Tuesday’s Oregonian carried a headline stating “Stocks slip as Germany cools hope for a debt deal.” This is a variation on alternating headlines involving Greece’s debt problem. The alternative headline trumpets “Progress on resolving Greek debt crises.”
Those two variations have been bouncing around for several months, each causing a dramatic rise in the stock market followed by an even more dramatic plunge. They have been repeated so many times that you would think that the “genuinely smart guys” on Wall Street would recognize a “boy calling wolf” one too many times. But if there were genuinely smart people on Wall Street they would have told the federal government to “buzz off” when Congress required banks to loan money to people who could not or would not repay it. If there were “genuinely smart people” on Wall Street instead of just greedy ones, they would not have compounded the problem by creating complex derivatives for packages containing these questionable loans and then leveraged them as “investment grade” shares.
But then we all know how that turned out and how the politicians – both parties and President Barack Obama – benefited enormously from tens of millions of dollars in the form of campaign contributions. And we all are painfully aware of the trillions of dollars lost in investments, including pension plans and individual retirement accounts – and that doesn’t include similar amounts in lost equity as a result of the housing crash.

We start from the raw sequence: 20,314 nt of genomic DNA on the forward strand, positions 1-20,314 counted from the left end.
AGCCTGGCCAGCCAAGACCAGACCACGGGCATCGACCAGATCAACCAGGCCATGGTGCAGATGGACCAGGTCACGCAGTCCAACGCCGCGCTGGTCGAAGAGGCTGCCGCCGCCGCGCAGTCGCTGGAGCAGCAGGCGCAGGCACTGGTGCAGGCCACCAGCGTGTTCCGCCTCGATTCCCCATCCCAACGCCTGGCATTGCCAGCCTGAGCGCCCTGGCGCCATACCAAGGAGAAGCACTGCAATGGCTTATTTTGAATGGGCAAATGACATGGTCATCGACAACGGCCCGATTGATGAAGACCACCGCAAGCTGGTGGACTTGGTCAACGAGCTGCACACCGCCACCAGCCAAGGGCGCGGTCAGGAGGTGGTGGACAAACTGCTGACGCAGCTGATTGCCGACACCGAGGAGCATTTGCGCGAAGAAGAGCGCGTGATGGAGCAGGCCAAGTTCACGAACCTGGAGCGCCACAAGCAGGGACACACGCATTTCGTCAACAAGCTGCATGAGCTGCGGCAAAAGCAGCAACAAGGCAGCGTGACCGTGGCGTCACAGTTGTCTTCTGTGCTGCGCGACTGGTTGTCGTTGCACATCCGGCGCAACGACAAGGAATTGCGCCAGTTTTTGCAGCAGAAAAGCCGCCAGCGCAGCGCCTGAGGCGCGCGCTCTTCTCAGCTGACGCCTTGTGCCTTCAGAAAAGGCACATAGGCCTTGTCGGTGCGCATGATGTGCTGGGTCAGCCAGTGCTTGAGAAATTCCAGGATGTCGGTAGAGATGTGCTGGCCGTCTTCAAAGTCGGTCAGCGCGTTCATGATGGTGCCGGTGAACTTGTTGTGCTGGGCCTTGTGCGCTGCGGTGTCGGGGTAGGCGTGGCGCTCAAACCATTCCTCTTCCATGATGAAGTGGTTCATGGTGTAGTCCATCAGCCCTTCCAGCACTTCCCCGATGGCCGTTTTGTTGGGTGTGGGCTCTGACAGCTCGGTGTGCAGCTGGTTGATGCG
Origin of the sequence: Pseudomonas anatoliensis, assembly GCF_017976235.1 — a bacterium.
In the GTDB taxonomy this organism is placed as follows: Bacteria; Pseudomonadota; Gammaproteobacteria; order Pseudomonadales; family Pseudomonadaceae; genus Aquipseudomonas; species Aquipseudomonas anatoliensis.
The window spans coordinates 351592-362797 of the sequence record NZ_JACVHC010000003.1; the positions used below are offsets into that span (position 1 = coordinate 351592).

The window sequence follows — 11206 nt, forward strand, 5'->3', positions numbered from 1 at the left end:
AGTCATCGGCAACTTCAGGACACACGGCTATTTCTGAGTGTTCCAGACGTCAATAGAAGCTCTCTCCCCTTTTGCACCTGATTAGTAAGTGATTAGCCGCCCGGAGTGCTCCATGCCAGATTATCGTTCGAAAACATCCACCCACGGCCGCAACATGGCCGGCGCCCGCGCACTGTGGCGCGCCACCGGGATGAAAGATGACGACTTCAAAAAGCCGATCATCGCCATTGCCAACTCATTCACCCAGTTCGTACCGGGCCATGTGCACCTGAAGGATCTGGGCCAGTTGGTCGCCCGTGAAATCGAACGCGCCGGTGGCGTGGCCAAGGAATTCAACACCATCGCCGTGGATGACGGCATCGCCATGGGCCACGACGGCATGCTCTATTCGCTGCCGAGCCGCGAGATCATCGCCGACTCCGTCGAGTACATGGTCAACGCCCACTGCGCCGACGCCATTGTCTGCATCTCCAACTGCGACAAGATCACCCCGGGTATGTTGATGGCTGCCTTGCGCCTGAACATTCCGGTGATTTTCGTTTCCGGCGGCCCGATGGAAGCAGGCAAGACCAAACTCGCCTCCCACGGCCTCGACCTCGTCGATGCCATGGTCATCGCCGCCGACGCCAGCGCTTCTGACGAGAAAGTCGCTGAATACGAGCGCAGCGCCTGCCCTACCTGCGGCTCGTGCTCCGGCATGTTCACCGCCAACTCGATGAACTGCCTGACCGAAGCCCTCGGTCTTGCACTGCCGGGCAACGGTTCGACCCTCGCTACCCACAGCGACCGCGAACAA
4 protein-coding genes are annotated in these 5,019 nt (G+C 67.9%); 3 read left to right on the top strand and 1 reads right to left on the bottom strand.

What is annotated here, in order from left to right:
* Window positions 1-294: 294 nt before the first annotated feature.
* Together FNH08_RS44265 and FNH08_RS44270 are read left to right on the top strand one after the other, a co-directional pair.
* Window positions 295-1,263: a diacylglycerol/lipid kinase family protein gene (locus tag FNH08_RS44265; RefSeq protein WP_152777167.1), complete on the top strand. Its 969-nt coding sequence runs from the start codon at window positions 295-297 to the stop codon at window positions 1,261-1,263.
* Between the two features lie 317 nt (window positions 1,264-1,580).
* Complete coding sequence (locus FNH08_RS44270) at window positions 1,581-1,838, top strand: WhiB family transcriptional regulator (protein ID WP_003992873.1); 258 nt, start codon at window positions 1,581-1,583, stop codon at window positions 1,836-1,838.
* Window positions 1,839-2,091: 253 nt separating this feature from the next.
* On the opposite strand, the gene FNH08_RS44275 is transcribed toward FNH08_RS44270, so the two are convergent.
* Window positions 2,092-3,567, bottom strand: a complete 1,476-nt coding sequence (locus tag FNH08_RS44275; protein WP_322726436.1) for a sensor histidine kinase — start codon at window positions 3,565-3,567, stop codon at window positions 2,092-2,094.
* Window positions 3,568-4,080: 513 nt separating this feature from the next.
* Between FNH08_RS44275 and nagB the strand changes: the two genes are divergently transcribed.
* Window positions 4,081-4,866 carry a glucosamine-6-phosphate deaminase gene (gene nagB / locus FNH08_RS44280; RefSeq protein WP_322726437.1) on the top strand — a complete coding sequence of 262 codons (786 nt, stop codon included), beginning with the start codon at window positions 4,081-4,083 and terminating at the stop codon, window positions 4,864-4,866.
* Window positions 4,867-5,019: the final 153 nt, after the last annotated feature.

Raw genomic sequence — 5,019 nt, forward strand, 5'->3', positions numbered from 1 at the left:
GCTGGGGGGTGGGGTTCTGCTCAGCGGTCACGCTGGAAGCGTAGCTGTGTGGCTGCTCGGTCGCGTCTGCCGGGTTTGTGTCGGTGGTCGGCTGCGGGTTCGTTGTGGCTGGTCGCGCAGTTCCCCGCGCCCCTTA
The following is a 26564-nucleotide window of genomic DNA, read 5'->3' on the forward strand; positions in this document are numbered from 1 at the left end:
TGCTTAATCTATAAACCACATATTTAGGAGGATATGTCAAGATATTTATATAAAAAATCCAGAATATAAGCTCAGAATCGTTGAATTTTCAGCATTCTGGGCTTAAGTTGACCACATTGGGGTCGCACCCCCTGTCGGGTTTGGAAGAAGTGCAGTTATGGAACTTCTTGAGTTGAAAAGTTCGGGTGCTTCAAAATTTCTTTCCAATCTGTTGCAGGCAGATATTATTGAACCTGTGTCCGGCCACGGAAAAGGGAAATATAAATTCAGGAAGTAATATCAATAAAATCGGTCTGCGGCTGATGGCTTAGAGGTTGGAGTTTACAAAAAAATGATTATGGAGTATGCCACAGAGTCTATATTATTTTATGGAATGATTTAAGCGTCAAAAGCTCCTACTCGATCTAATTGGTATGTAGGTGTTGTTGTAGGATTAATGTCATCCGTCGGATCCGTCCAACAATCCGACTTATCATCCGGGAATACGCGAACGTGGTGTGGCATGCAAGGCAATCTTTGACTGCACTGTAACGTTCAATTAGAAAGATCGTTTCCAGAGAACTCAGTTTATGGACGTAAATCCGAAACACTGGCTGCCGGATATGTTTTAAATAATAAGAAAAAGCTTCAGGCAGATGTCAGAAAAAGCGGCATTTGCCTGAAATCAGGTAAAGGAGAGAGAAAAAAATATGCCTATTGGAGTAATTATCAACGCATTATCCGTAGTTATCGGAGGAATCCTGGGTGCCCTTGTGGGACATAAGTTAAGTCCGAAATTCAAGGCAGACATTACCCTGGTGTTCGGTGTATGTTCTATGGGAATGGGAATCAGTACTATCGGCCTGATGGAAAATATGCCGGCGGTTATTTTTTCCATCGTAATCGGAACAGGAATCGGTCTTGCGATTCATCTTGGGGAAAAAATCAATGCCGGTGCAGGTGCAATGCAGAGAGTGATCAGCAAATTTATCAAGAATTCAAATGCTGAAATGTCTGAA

But all of that begs the question as to what is really going on with Greece and the other troubled economies in Europe. And more importantly how both the problem and the proposed solutions parallel and portend economic catastrophe in the United States.
Greece, Spain and Italy are all in an economic crisis because they have created a system of recurring governmental social spending that exceeds the revenues that they can raise on a recurring basis. As a result, they have borrowed – not for capital expenditures – but for recurring expenses. And not just once, but for decades. Does this sound familiar?
Every financial advisor – with the exception of those advising Mr. Obama and the Congress – will tell you that if you are borrowing money on a recurring basis to pay recurring expenses, you are headed for disaster. There are legitimate arguments that borrowing to meet recurring expenses in a rapidly growing economy is justifiable. That however, assumes that 1) you are in a rapidly growing economy, and 2) the pace of borrowing remains at a nearly constant rate when compared to the economic growth – the best measure being a percentage of Gross Domestic Product (GDP).
And now back to Greece. As previously noted, Greece has been, for decades, borrowing to pay recurring expenses attendant to social welfare programs. Greece’s economy, which had been growing at an anemic rate prior to 2008, has been shrinking ever since – and yet their borrowing not only continues but increases. It increases because the expectation of social welfare spending increases annually, the cost of servicing the debt that Greece has incurred increases annually and the revenues that Greece can extract in the form of taxes declines.